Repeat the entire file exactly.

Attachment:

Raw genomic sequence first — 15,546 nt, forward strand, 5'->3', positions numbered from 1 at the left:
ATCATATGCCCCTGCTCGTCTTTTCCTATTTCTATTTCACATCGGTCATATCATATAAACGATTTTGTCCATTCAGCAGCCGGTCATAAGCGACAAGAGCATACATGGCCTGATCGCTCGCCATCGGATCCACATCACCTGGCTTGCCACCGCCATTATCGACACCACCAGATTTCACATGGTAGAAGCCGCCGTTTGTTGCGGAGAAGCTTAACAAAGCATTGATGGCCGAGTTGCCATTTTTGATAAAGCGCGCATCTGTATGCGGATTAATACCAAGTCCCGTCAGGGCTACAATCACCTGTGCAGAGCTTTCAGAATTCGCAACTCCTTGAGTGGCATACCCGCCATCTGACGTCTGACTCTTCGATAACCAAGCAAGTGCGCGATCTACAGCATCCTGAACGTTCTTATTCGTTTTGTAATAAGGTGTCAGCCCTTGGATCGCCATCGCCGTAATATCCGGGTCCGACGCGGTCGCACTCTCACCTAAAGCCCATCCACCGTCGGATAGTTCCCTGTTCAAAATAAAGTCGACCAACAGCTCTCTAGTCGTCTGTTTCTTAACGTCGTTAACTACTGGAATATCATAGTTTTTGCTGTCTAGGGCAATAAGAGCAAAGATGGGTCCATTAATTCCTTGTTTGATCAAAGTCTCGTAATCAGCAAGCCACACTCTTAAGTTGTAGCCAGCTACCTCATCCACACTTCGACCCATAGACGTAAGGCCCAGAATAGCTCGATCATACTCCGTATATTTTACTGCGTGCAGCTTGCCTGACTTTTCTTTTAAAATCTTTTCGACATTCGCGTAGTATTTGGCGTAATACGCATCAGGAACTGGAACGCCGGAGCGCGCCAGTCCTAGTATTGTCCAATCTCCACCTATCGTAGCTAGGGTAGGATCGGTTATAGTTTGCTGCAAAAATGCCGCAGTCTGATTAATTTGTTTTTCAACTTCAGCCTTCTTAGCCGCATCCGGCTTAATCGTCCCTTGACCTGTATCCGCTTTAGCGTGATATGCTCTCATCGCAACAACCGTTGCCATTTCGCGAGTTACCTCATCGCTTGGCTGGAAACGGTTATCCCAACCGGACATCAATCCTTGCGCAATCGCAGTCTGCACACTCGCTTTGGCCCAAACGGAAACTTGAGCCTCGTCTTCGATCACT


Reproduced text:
Raw genomic sequence first — 15,546 nt, forward strand, 5'->3', positions numbered from 1 at the left:
ATCATATGCCCCTGCTCGTCTTTTCCTATTTCTATTTCACATCGGTCATATCATATAAACGATTTTGTCCATTCAGCAGCCGGTCATAAGCGACAAGAGCATACATGGCCTGATCGCTCGCCATCGGATCCACATCACCTGGCTTGCCACCGCCATTATCGACACCACCAGATTTCACATGGTAGAAGCCGCCGTTTGTTGCGGAGAAGCTTAACAAAGCATTGATGGCCGAGTTGCCATTTTTGATAAAGCGCGCATCTGTATGCGGATTAATACCAAGTCCCGTCAGGGCTACAATCACCTGTGCAGAGCTTTCAGAATTCGCAACTCCTTGAGTGGCATACCCGCCATCTGACGTCTGACTCTTCGATAACCAAGCAAGTGCGCGATCTACAGCATCCTGAACGTTCTTATTCGTTTTGTAATAAGGTGTCAGCCCTTGGATCGCCATCGCCGTAATATCCGGGTCCGACGCGGTCGCACTCTCACCTAAAGCCCATCCACCGTCGGATAGTTCCCTGTTCAAAATAAAGTCGACCAACAGCTCTCTAGTCGTCTGTTTCTTAACGTCGTTAACTACTGGAATATCATAGTTTTTGCTGTCTAGGGCAATAAGAGCAAAGATGGGTCCATTAATTCCTTGTTTGATCAAAGTCTCGTAATCAGCAAGCCACACTCTTAAGTTGTAGCCAGCTACCTCATCCACACTTCGACCCATAGACGTAAGGCCCAGAATAGCTCGATCATACTCCGTATATTTTACTGCGTGCAGCTTGCCTGACTTTTCTTTTAAAATCTTTTCGACATTCGCGTAGTATTTGGCGTAATACGCATCAGGAACTGGAACGCCGGAGCGCGCCAGTCCTAGTATTGTCCAATCTCCACCTATCGTAGCTAGGGTAGGATCGGTTATAGTTTGCTGCAAAAATGCCGCAGTCTGATTAATTTGTTTTTCAACTTCAGCCTTCTTAGCCGCATCCGGCTTAATCGTCCCTTGACCTGTATCCGCTTTAGCGTGATATGCTCTCATCGCAACAACCGTTGCCATTTCGCGAGTTACCTCATCGCTTGGCTGGAAACGGTTATCCCAACCGGACATCAATCCTTGCGCAATCGCAGTCTGCACACTCGCTTTGGCCCAAACGGAAACTTGAGCCTCGTCTTCGATCACT